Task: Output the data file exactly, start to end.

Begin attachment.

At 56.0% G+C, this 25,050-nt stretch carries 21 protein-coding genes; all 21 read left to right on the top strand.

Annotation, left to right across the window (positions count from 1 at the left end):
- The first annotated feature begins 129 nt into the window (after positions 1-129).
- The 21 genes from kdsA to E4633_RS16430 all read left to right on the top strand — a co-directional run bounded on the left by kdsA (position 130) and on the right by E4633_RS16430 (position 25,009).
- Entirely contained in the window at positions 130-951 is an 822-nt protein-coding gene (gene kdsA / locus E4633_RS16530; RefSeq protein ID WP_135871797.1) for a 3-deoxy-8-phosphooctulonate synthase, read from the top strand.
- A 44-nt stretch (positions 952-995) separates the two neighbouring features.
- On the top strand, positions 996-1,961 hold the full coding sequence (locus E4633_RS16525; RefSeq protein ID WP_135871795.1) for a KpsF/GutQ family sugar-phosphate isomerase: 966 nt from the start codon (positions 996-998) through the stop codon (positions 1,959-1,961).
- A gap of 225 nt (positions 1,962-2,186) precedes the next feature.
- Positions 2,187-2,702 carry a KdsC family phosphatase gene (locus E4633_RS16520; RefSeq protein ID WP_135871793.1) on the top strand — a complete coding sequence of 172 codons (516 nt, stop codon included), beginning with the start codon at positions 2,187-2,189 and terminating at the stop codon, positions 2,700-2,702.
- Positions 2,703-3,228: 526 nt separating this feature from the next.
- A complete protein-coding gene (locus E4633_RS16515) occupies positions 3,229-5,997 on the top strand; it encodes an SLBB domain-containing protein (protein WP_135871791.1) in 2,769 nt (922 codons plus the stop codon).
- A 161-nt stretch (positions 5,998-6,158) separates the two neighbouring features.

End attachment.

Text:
At 56.0% G+C, this 25,050-nt stretch carries 21 protein-coding genes; all 21 read left to right on the top strand.

Annotation, left to right across the window (positions count from 1 at the left end):
- The first annotated feature begins 129 nt into the window (after positions 1-129).
- The 21 genes from kdsA to E4633_RS16430 all read left to right on the top strand — a co-directional run bounded on the left by kdsA (position 130) and on the right by E4633_RS16430 (position 25,009).
- Entirely contained in the window at positions 130-951 is an 822-nt protein-coding gene (gene kdsA / locus E4633_RS16530; RefSeq protein ID WP_135871797.1) for a 3-deoxy-8-phosphooctulonate synthase, read from the top strand.
- A 44-nt stretch (positions 952-995) separates the two neighbouring features.
- On the top strand, positions 996-1,961 hold the full coding sequence (locus E4633_RS16525; RefSeq protein ID WP_135871795.1) for a KpsF/GutQ family sugar-phosphate isomerase: 966 nt from the start codon (positions 996-998) through the stop codon (positions 1,959-1,961).
- A gap of 225 nt (positions 1,962-2,186) precedes the next feature.
- Positions 2,187-2,702 carry a KdsC family phosphatase gene (locus E4633_RS16520; RefSeq protein ID WP_135871793.1) on the top strand — a complete coding sequence of 172 codons (516 nt, stop codon included), beginning with the start codon at positions 2,187-2,189 and terminating at the stop codon, positions 2,700-2,702.
- Positions 2,703-3,228: 526 nt separating this feature from the next.
- A complete protein-coding gene (locus E4633_RS16515) occupies positions 3,229-5,997 on the top strand; it encodes an SLBB domain-containing protein (protein WP_135871791.1) in 2,769 nt (922 codons plus the stop codon).
- A 161-nt stretch (positions 5,998-6,158) separates the two neighbouring features.